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Image by TeroVesalainen from Pixabay

“If I had an hour to solve a problem I’d spend 55 minutes thinking about the problem and 5 minutes thinking about solutions.”

Albert Einstein

If you’re like me, you enjoy brainstorming sessions. I’m energized by the creative process—tossing ideas onto a white board and seeing which ones stick. This is typical “yellow energy” behavior (see my post on the four Insights Discovery color energies to learn more). People like me enjoy spontaneous problem-solving, talking through difficulties, and offering off-the-cuff solutions. We also tend to adopt whichever solution seems like the best option, without overthinking it or plunging too deeply into the analytics.

People on the other end of the spectrum (those who tend to lead with more blue energy) are not terribly fond of this method. They like a more analytical approach…and if a solution is offered, they will examine it closely to determine whether or not it might be a viable option.

Neither method is wrong, but both are lacking something in their approach. Some experts argue that focusing too much on solutions is the wrong way to go about problem-solving in the first place. They claim that you (or your team) will ultimately arrive at a better solution if you live in the problem for a while.

The thinking behind this claim goes like this: You can’t really come up with a good solution until you understand the problem inside and out. So, instead either of tossing ideas up on a whiteboard OR getting analytical with potential solutions, this method calls for all parties to take a step back and examine the problem in front of them.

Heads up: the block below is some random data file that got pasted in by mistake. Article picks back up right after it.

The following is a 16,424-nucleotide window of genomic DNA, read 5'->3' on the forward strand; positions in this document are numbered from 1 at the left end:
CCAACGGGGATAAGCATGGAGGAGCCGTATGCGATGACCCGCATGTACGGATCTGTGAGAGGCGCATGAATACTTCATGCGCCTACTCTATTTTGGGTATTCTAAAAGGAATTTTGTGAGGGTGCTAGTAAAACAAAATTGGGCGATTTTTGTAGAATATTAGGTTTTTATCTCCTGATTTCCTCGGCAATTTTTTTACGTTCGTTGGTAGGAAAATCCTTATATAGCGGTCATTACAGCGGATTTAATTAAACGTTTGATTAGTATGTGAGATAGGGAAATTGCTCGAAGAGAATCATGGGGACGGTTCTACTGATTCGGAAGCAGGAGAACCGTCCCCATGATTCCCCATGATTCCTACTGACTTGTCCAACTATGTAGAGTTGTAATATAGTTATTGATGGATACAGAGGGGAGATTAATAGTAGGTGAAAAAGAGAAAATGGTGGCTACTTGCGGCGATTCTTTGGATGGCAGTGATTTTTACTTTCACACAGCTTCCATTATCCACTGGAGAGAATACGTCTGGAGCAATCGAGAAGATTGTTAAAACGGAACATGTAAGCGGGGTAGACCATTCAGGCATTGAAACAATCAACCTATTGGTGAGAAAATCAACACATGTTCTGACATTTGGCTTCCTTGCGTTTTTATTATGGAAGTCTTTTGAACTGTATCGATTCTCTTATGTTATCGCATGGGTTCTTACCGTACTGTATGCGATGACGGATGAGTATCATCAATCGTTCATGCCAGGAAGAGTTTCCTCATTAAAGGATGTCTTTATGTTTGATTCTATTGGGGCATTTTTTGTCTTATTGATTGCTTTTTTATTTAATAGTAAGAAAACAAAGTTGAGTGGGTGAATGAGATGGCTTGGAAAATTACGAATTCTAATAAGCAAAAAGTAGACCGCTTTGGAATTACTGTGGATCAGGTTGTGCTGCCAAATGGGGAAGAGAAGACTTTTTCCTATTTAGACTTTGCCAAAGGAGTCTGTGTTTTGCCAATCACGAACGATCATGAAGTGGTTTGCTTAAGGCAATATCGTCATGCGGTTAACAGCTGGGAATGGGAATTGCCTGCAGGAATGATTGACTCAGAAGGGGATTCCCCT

Author and Stanford professor, Tina Selig, calls this approach “frame storming.” She believes that if you want to unlock innovative solutions, you have to “fall in love with the problem.” By spending more time considering the problem, you are more likely to take into account all the factors that are at play. Who is affected? How? Does this particular problem create other problems? Would one type of solution only partially solve the problem or, perhaps, solve it for a short period of time?

Considering the problem might be a way to bring people like me (yellow energy!) together with more analytical types. This approach forces everyone to slow down and consider the dilemma in front of them, before moving to take action.

So, next time you and your team are faced with a sticky problem that requires an answer, try “frame storming.” Agree to spend more time immersed in the issue at hand before even considering moving to a solution.

MARGARET SMITH IS A CAREER COACH, AUTHOR, INSIGHTS® DISCOVERY (AND DEEPER DISCOVERY) LICENSED PRACTITIONER, AND FOUNDER OF UXL. SHE HOSTS WORKSHOPS FOR PEOPLE WHO NEED CAREER OR PERSONAL GUIDANCE. 
NOW LIVE: CHECK OUT MARGARET’S NEW ONLINE LEADERSHIP COURSE.

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